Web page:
Coronavirus Response Bill

House of Representatives
9 February 2022

I commend the member for Lalor for her strong advocacy for aged care. For people on this side of the chamber, this is what we are here for. There has been a lot of discussion and debate around things like text messages, the trust that the Prime Minister has lost amongst his own cabinet colleagues, and former premiers giving full and frank character assessments about the Prime Minister of the day. We've all read that in the headlines. We've all seen that in our social media. Whilst that may be great for the commentariat and some sections of the media, that is not why we are here. That is not why we have been elected to this place. We are not here for the sledges across the dispatch boxes. We are not here for the parlour games or political machinations. We are here to make a difference in the lives of the people of this country.

Sadly, aged care is in crisis in this nation. I want to spend my time for remarks today putting on the record my concerns on behalf of local residents, aged-care providers, aged-care workers and loved ones who are dealing with the trauma of not being able to see people in aged-care facilities. People, sadly, have lost their lives in my electorate and right across the country this year due to the COVID pandemic, and it frustrates me enormously that, whilst there are a lot of words being said in the last 10 days of this term of parliament—we're in day 2 of this term this week—the government doesn't seem to be addressing the real crisis that is unfolding before our very eyes. I am astounded that more members of the government haven't jumped to their feet to defend, explain or understand their position.

Let me say, from the outset, that we will be supporting the Appropriation (Coronavirus Response) Bill (No. 1) 2021-2022 and related bills today. I am here today to strongly support the second reading amendment, because I want the House to note that we are dealing with the appropriation of $5.2 billion simply because of the government's failure to properly plan for the COVID-19 pandemic. I want to go through, pretty clearly, what that looks like and why that is the case in my argument today.

Of course, the last-minute, urgent nature of this bill—we are at five minutes to midnight in terms of making sure we can approve this expenditure—really underlines the sheer lack of preparation that this government did for the latest variant. Once again, tragically, it is the vulnerable, older Australians in aged care that have borne the brunt of this failure to prepare. I listened to the Prime Minister and the Minister for Health and Aged Care waffle on about where Australia ranks and how it could be worse, as if the hundreds of deaths that we've had this year somehow weren't as bad as it could be. These deaths were unavoidable because the aged-care sector in this country is in a state of complete and utter crisis.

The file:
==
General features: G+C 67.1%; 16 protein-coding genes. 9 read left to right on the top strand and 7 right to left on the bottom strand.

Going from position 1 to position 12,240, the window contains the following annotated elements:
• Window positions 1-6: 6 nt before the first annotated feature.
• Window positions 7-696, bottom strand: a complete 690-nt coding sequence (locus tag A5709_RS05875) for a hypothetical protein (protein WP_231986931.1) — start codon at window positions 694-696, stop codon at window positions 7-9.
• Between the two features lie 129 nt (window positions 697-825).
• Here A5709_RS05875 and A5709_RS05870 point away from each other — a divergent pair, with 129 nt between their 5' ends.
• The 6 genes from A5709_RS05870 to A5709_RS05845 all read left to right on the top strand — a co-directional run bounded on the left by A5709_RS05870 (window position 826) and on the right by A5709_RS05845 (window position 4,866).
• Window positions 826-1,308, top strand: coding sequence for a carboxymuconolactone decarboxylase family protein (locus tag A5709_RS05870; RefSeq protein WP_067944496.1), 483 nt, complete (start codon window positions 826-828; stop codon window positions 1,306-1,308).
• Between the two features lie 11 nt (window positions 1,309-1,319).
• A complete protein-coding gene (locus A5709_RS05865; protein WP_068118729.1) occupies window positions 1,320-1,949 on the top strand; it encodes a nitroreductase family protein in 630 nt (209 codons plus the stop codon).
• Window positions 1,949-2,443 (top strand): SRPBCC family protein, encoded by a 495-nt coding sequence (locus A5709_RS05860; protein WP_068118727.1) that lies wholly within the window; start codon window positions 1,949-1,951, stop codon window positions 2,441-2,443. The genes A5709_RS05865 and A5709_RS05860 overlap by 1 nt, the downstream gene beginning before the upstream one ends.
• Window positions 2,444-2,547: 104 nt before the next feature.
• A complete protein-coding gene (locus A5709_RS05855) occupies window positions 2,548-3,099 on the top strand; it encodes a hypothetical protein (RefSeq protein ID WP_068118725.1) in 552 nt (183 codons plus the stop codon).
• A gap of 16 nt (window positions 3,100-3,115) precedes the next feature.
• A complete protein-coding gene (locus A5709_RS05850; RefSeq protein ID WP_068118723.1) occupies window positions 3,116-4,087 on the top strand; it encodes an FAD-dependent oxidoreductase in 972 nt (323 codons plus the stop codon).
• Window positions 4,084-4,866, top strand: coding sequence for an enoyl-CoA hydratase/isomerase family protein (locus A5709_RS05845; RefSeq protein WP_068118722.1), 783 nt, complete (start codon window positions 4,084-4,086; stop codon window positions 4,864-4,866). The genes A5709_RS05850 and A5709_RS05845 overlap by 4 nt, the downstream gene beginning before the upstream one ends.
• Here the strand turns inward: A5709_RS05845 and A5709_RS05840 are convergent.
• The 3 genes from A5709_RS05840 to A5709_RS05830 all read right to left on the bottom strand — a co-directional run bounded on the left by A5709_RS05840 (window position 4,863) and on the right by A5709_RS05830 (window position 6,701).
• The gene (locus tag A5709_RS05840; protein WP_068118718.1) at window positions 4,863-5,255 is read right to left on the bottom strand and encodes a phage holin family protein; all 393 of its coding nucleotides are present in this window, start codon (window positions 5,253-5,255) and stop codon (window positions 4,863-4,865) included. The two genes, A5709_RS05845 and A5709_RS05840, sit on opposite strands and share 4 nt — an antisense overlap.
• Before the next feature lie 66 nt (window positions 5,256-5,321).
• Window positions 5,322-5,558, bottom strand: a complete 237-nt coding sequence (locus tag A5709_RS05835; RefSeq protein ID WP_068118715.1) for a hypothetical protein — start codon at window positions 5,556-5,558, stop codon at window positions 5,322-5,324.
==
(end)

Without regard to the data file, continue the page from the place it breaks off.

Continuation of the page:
I want to use my time in the House to condemn the Minister for Senior Australians and Aged Care Services. I can understand that it's a big portfolio. I totally understand the importance of this within the role of government and the huge pressures that bureaucrats, members of the department and the minister himself have been under. But, really, to declare that the sector is performing exceptionally well doesn't cut it. In the midst of one of the worst crises and death rates that we've seen since the pandemic began, for the minister to go to the cricket for three days—honestly, I mean, really, members of the government know that it's completely indefensible. The excuse he gave was, 'Well, it was the first time the Ashes were played in Tasmania.' That doesn't cut it. What he needs to do is look at the people in my electorate, the families who've lost loved ones at aged-care facilities over the summer, and explain to them why the government has failed a number of aged-care facilities and apologise for inaction and the fact that the government didn't get this right.

With over 600 deaths in aged care this year—and we're barely into February—that's already double of last year in just over one month. There are approximately 1,176 outbreaks right now. The other issue that providers and family members have told me about is a little way away from my electorate in Jeta Gardens, which has been the scene of national media coverage due to the booster shortages and the tragic deaths. My heart goes out to all of the families on the south side of Brisbane who have lost loved ones and who are dealing—some have told me on an hour-to-hour basis—with fear about what loved ones are going through in isolation, with people being locked up alone without having contact. They fear for the tens of thousands of aged-care residents who haven't got their booster shots. We knew this variant was coming. We knew there were runs on the board in terms of how to deal with the pandemic. This is not month one or two of the pandemic. This is heading into the third year of the pandemic.

I want to spend a little bit of time on the aged-care workforce. Half the workforce have not received their booster shots, with 12,000 residents and workers infected as we speak and between 20 and 25 per cent of the staff off each and every day. Whilst I acknowledge the ADF coming in at a time of crisis, that should have happened ages ago. The sector was calling out for that. I spoke to aged-care providers over the summer who were at wits end. Medical waste couldn't be collected, because there were supply chain issues. They were setting up containers to put the medical waste in and hoping that it wouldn't be a contaminant.